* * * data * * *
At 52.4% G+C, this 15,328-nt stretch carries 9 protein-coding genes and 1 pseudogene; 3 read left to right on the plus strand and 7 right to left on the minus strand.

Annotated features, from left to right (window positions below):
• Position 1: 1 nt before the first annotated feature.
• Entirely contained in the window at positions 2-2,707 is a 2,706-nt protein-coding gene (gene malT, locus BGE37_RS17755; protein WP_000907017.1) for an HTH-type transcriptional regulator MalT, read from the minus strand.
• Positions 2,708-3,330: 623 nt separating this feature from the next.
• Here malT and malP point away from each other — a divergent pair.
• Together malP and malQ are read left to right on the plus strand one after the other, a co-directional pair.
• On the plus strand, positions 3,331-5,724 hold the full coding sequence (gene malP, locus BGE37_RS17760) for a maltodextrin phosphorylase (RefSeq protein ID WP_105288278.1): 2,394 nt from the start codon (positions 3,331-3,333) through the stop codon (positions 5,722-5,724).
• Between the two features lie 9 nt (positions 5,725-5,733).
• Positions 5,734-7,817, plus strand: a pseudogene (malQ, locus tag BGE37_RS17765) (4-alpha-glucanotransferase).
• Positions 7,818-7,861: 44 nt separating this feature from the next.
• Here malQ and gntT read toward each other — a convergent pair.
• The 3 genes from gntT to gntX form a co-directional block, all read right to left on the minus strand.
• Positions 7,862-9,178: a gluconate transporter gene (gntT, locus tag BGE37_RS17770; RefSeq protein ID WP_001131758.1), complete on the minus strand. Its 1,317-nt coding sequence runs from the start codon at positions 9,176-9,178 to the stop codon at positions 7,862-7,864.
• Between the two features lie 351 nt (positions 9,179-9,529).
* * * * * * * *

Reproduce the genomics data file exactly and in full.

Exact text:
At 52.4% G+C, this 15,328-nt stretch carries 9 protein-coding genes and 1 pseudogene; 3 read left to right on the plus strand and 7 right to left on the minus strand.

Annotated features, from left to right (window positions below):
• Position 1: 1 nt before the first annotated feature.
• Entirely contained in the window at positions 2-2,707 is a 2,706-nt protein-coding gene (gene malT, locus BGE37_RS17755; protein WP_000907017.1) for an HTH-type transcriptional regulator MalT, read from the minus strand.
• Positions 2,708-3,330: 623 nt separating this feature from the next.
• Here malT and malP point away from each other — a divergent pair.
• Together malP and malQ are read left to right on the plus strand one after the other, a co-directional pair.
• On the plus strand, positions 3,331-5,724 hold the full coding sequence (gene malP, locus BGE37_RS17760) for a maltodextrin phosphorylase (RefSeq protein ID WP_105288278.1): 2,394 nt from the start codon (positions 3,331-3,333) through the stop codon (positions 5,722-5,724).
• Between the two features lie 9 nt (positions 5,725-5,733).
• Positions 5,734-7,817, plus strand: a pseudogene (malQ, locus tag BGE37_RS17765) (4-alpha-glucanotransferase).
• Positions 7,818-7,861: 44 nt separating this feature from the next.
• Here malQ and gntT read toward each other — a convergent pair.
• The 3 genes from gntT to gntX form a co-directional block, all read right to left on the minus strand.
• Positions 7,862-9,178: a gluconate transporter gene (gntT, locus tag BGE37_RS17770; RefSeq protein ID WP_001131758.1), complete on the minus strand. Its 1,317-nt coding sequence runs from the start codon at positions 9,176-9,178 to the stop codon at positions 7,862-7,864.
• Between the two features lie 351 nt (positions 9,179-9,529).